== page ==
Generic pointers and Memory specific pointers in PSoC3 KEIL compiler

Question: What is generic pointer and memory specific pointer in PSoC3 KEIL Compiler?

 

Answer:

Generic pointers are declared like standard C pointers. For example:

                     int *ptr;       /* Pointer to Integer     */

Generic pointers are always stored using three bytes. The first byte contains a value that indicates the memory area or memory type, the second is the high-order byte of the offset, and the third is the low-order byte of the offset. By using these generic pointers, a function can access data regardless of the memory in which it is stored. Memory type has following values based on target memory location.

 

  

 

                                                                                 
   

     Compiler

  
   

     Memory Type

  
   

     idata

  
   

     data

  
   

     bdata

  
   

     xdata

  
   

     pdata

  
   

     code

  
   

     C51 Compiler
     (8051 Devices)

  
   

     0x00

  
   

     0x00

  
   

     0x00

  
   

     0x01

  
   

     0xFE

  
   

     0xFF

  


The following list summarizes the memory type supported by KEIL compiler.

  •   code    Program memory
  •   data    Directly addressable internal data memory; fastest access to variables (128 bytes)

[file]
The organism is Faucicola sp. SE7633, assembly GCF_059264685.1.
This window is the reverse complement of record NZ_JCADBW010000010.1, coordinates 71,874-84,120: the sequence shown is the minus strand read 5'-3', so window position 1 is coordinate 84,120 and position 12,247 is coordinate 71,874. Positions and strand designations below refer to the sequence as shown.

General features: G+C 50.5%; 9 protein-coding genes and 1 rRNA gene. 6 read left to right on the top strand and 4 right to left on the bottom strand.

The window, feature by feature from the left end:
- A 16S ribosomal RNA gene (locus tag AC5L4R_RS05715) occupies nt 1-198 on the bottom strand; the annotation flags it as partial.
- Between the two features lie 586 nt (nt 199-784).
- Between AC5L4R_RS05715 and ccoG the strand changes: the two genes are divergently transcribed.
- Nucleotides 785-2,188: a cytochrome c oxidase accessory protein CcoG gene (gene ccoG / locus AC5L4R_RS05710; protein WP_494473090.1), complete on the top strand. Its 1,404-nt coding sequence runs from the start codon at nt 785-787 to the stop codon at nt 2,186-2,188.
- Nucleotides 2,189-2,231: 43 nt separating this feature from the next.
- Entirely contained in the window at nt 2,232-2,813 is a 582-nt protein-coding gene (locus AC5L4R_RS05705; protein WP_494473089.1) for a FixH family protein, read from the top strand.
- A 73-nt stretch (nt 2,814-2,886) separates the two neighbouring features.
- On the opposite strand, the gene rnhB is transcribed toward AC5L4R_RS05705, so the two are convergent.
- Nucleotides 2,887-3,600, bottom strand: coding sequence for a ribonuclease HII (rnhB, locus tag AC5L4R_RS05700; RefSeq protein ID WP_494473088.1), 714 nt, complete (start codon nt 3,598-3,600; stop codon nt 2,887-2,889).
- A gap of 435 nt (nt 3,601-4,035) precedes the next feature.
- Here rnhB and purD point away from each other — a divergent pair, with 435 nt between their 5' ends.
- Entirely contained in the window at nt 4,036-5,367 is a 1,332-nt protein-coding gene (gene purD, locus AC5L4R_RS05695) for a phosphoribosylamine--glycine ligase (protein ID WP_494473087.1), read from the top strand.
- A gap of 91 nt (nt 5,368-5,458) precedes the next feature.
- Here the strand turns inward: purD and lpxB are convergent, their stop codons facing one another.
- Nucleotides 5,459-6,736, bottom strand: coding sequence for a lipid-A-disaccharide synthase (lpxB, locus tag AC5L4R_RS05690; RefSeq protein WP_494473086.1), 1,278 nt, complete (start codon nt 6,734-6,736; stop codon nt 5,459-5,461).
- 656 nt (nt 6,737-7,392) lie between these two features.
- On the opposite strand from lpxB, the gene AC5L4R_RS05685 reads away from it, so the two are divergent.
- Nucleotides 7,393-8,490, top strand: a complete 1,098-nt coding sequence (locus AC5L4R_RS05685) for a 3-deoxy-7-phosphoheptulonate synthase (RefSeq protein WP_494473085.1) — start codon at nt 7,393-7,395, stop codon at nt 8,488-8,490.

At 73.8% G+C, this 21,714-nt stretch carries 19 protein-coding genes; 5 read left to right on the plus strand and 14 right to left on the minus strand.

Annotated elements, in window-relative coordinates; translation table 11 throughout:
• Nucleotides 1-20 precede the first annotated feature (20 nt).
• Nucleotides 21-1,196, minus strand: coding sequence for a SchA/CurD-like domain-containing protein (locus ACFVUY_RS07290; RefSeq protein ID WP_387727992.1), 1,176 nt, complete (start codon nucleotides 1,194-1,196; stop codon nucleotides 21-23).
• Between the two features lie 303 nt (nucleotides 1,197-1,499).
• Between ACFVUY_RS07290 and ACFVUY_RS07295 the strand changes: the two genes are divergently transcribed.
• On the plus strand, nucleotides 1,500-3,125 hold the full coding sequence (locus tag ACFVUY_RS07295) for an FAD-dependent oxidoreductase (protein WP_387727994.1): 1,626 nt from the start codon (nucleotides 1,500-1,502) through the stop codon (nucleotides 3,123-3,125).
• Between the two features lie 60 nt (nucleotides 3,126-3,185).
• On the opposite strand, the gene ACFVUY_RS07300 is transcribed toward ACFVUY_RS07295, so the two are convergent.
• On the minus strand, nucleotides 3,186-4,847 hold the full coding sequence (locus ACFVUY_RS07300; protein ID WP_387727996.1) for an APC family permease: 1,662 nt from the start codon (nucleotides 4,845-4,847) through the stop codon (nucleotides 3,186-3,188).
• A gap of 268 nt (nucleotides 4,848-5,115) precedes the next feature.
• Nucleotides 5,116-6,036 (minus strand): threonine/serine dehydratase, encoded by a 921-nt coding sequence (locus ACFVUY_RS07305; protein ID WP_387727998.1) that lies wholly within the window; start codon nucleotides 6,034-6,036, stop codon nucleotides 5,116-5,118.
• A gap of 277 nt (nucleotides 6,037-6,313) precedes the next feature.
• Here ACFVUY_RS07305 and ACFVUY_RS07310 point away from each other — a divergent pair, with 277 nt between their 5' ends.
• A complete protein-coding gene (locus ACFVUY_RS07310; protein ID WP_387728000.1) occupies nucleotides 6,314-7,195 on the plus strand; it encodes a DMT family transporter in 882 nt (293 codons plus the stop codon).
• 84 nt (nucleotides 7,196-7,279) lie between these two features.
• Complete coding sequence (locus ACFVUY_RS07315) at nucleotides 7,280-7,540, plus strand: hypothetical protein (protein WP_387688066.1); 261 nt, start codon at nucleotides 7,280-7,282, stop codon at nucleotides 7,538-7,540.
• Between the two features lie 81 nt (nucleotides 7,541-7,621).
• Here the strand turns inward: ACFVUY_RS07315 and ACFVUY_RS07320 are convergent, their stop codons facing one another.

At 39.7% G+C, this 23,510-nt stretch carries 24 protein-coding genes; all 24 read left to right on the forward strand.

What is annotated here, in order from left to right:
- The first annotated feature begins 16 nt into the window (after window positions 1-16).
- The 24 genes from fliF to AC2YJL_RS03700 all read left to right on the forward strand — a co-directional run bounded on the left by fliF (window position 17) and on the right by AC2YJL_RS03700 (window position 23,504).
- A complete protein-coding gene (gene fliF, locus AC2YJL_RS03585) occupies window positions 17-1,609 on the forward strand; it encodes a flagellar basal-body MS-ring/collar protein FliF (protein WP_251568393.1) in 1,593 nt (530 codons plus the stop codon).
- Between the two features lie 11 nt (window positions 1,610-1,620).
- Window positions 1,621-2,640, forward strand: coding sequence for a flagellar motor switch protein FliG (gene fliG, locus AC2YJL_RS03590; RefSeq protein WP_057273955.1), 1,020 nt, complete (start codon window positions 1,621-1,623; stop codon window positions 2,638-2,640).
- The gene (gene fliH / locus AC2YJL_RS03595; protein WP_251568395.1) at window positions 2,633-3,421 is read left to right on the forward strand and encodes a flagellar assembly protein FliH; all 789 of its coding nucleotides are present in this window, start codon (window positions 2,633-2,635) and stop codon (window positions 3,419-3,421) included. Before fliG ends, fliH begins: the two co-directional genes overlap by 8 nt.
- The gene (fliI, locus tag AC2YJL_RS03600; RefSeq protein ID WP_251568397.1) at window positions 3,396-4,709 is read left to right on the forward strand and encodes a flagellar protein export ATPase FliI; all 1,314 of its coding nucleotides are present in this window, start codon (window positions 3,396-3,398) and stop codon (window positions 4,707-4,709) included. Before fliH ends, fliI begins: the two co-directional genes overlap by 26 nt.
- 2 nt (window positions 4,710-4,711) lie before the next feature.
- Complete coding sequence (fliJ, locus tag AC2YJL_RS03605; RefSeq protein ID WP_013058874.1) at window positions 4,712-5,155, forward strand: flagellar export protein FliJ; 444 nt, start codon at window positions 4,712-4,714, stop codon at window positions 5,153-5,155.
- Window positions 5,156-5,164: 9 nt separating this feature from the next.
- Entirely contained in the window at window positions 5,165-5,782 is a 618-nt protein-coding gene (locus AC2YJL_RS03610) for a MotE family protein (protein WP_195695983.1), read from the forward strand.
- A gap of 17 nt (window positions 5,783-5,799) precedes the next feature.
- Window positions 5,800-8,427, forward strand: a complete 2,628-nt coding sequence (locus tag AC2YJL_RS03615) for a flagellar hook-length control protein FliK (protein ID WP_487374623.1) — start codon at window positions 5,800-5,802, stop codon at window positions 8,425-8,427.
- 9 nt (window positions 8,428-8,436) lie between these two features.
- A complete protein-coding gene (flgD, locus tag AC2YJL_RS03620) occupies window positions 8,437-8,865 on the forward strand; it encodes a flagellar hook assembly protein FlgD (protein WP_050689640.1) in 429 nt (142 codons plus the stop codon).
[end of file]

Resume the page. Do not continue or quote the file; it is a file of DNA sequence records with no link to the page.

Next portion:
•   idata    Indirectly addressable internal data memory; accessed across the full internal address space (256 bytes)
  •   bdata    Bit-addressable internal data memory; supports mixed bit and byte access (16 bytes)
  •   xdata    External data memory (64 KBytes); accessed by opcode MOVX @DPTR
  •   pdata    Paged (256 bytes) external data memory; accessed by opcode MOVX @Rn
     

Memory-specific pointers always include a memory type specification in the pointer declaration, and always refer to a specific memory area. For example:

                            int xdata *ptr;     /* Pointer to integer stored in xdata space     */

Because the memory type is specified at compile-time, the memory type byte required by generic pointers is not needed by memory-specific pointers. Memory-specific pointers can be stored using only one byte (idata, data, bdata, and pdata pointers) or two bytes (code and xdata pointers).

Refer to KEIL compiler documentation for more details.